Upon departure, defendant commanded all of the inmates of the bank to go into the vault, which they did, and he attempted to close the door and lock it, but the lock failed to catch because of the fortunate presence of an electric wire between the door and the apperture, and but for which the occupants would have been locked in the vault. The general statement of the facts which we have outlined is made for the purpose of a clearer understanding of this and the second ground to be considered. It clearly shows that it was impossible to either state or prove the offense charged without going into all the facts forming the conspiracy and its execution, and which proves that all of them were done and performed in pursuance thereto and as a part of it. It is useless for us to devote time or space in an effort to establish the proposition that a crime may be directly charged against the defendant in the indictment, or that it was perpetrated through and by a conspiracy either to commit that particular one or another one in the performance of which the crime charged was committed in the prosecution of the conspiracy and in carrying out its object and purpose. That it is proper to do so, not only in the indictment but also competent to prove such facts at the trial, is too elementary to need discussion. Therefore we have no trouble in concluding that ground 1 is entirely without merit.

2. Ground 2 is subdivided in argument into (a) that the court erred in not instructing the jury upon manslaughter and other lower degrees of murder; (b) that it was error not to admonish the jury of the purpose for which the stealing of the two cars and the Kentucky license was admitted, although no objection was made to any such testimony at the time it was given; and (c) that the court did not "leave the jury in its instructions to decide whether or not the shooting of Keenon by a member of the conspiracy (Glenday in this case) naturally flowed from and was done in furtherance of the common design." We will now direct our attention to these subdivisions and other criticisms of the instructions.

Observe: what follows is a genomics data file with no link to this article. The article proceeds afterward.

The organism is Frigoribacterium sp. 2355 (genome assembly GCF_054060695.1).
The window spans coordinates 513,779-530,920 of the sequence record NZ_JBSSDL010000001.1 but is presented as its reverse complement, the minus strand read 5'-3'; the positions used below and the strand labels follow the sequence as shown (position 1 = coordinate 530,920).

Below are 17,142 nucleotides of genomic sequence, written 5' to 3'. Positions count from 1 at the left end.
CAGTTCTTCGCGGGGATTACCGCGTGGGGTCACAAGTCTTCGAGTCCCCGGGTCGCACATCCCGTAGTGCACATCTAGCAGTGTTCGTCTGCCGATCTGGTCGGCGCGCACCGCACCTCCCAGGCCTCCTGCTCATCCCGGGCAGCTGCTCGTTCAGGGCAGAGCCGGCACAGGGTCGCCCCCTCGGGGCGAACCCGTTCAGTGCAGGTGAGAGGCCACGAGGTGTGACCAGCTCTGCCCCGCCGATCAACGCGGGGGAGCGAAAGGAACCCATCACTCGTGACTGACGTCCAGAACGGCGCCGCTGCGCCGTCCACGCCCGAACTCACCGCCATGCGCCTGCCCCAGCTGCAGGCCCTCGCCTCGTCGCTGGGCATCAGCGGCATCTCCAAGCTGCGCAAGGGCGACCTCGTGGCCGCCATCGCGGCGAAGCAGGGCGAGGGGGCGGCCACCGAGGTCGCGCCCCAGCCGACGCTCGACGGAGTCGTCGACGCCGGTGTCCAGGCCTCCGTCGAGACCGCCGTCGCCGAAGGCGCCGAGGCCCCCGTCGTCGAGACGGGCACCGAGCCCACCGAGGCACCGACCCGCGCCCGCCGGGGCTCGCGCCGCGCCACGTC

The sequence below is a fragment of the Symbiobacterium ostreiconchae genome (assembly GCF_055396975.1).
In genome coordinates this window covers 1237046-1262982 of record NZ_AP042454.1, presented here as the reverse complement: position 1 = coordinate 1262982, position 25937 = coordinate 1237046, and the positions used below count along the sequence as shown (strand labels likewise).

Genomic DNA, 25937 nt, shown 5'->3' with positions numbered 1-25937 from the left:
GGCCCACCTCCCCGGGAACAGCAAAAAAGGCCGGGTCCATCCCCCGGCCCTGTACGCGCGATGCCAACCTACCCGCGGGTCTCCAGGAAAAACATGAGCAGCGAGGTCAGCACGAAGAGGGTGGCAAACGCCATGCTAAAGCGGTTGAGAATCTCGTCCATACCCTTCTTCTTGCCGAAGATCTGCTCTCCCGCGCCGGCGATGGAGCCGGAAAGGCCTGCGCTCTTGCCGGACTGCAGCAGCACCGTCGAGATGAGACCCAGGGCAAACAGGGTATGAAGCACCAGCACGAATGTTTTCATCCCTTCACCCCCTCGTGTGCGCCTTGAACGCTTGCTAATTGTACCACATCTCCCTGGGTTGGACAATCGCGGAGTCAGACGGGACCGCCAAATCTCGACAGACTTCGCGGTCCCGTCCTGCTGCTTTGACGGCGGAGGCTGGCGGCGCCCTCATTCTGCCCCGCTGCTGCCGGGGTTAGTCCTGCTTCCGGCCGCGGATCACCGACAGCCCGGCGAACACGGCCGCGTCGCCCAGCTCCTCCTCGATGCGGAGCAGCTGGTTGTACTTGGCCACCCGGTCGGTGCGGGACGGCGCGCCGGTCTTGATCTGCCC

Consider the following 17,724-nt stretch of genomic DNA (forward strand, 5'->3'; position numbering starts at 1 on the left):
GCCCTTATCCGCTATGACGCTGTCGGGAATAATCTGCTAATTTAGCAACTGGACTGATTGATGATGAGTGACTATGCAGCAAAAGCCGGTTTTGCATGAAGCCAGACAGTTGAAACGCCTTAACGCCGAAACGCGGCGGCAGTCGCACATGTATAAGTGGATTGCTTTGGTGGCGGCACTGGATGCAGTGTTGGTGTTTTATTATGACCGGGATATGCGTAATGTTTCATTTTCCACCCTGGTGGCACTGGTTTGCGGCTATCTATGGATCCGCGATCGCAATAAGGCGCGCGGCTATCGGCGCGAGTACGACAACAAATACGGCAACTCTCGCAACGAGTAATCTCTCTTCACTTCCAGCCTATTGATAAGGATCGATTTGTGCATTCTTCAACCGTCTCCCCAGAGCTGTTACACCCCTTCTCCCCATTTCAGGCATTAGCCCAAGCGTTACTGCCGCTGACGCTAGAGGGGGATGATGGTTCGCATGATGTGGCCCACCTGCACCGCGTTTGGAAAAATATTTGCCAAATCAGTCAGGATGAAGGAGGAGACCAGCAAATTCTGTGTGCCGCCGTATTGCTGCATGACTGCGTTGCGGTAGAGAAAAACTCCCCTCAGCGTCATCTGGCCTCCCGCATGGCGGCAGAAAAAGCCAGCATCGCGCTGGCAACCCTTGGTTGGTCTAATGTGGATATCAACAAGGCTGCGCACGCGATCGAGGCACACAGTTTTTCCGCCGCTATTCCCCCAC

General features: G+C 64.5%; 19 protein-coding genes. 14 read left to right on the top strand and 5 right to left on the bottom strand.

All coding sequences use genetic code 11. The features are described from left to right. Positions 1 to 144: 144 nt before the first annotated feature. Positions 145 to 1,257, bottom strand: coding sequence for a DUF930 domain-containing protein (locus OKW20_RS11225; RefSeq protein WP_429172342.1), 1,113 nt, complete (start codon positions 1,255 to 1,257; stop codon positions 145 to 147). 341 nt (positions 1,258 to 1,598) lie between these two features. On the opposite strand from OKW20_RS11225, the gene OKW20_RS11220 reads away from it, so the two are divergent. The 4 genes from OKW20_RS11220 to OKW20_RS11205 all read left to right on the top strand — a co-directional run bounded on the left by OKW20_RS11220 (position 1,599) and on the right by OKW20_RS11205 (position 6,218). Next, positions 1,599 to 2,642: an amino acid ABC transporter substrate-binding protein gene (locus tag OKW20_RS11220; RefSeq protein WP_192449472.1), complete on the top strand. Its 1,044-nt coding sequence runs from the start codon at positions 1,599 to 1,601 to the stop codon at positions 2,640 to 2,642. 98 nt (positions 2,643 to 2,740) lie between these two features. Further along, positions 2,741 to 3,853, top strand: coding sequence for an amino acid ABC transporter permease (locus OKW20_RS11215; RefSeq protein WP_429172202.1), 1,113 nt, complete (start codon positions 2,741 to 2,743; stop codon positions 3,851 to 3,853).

In an effort to establish subdivision (a), the cases Hunter v. Commonwealth, 171 Ky. 438, 188 S.W. 472; Frasure v. Commonwealth, 169 Ky. 620, 185 S.W. 146, and others cited in the latter (Frasure) case are relied on. They announce the rule that in murder trials, where there was no eyewitness to the commission of the homicide, and where there was evidence of a struggle, it is the duty of the court to give all the law appertaining to the commission of that crime. But there are a number of cases, with none to the contrary, and which are in accord with common sense and reason, which hold that, where there are eyewitnesses, and there is no doubt as to how the homicide was committed, then the principle of law announced in the cited cases has no application whatever, and are as foreign to the case as could well be imagined. It is therefore clear that this subdivision of ground 2 requires no further discussion or consideration at our hands.